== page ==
Al Hasson, on the other hand, tends to deal with the details in a player's game, tinkering with the grip, the setup and the foundation. The 59-year-old Hasson, who has taught golf on an Indian reservation in North Dakota and in a tiny oil town in Montana, has been at Rancho for the last eight years. Hasson sometimes becomes frustrated with his laid-back charges. "I don't know what it is with this town," he says. "People act like they're at the hairdresser or something." But he adds, "Teaching coif is all I know, and this is a pretty special place to do it."
That Rancho Park is a special place was reconfirmed in 1990, when the Senior tour chose it as the site for the inaugural Security Pacific Senior Classic (Ralphs became the sponsor in 1992). Ray Floyd, the 1992 Senior Classic champion and one of many seniors who played in L.A. Opens at Rancho, says, "It is absolutely phenomenal the condition that this course is in. I played here in the '60s, and there is more grass on the 1st hole now than there was on the entire course back then. This place is a wonder."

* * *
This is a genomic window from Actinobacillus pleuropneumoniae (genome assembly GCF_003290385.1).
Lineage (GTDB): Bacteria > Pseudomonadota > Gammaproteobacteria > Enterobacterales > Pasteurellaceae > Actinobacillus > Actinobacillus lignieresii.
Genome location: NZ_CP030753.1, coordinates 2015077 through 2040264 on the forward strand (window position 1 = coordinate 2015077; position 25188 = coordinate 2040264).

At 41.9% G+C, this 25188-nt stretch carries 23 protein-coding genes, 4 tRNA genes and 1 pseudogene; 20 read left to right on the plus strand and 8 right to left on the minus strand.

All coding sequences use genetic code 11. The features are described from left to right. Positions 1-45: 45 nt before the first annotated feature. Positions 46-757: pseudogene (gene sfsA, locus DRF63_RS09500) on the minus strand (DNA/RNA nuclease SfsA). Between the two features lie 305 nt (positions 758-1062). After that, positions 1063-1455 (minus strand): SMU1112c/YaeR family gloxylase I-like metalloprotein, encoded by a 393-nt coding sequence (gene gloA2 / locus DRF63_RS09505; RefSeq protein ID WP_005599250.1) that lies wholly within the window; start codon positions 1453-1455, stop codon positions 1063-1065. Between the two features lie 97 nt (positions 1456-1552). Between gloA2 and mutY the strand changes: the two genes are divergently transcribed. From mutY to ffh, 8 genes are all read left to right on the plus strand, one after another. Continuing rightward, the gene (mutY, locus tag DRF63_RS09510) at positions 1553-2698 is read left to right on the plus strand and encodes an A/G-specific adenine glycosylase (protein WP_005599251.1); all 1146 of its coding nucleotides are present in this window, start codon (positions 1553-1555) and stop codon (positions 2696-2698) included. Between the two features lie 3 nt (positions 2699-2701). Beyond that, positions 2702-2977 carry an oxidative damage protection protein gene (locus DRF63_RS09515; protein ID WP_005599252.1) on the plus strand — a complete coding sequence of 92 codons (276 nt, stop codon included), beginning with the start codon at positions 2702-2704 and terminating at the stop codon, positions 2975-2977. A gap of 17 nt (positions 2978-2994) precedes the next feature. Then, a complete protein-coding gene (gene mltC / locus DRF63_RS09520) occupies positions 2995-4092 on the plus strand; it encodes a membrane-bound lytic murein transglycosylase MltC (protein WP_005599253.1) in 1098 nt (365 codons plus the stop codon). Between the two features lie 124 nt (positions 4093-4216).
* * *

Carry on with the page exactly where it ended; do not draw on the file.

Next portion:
One man who agrees with Floyd is Ted Small, who at the age of 83 is still on the Rancho Men's Club Board of Directors. Small had surgery on his elbow in June, and after four tedious months on the shelf, he recently dragged himself back to his old haunt for a much-needed round of golf. The elbow held out fine, but on the 13th hole. Small sprained a knee and had to quit playing. His eyes positively sparkle when he talks about Rancho Park. "They brought the senior tournament here for the same reason all of us old graybeards keep coming back," Small says. "Where else are you gonna go?"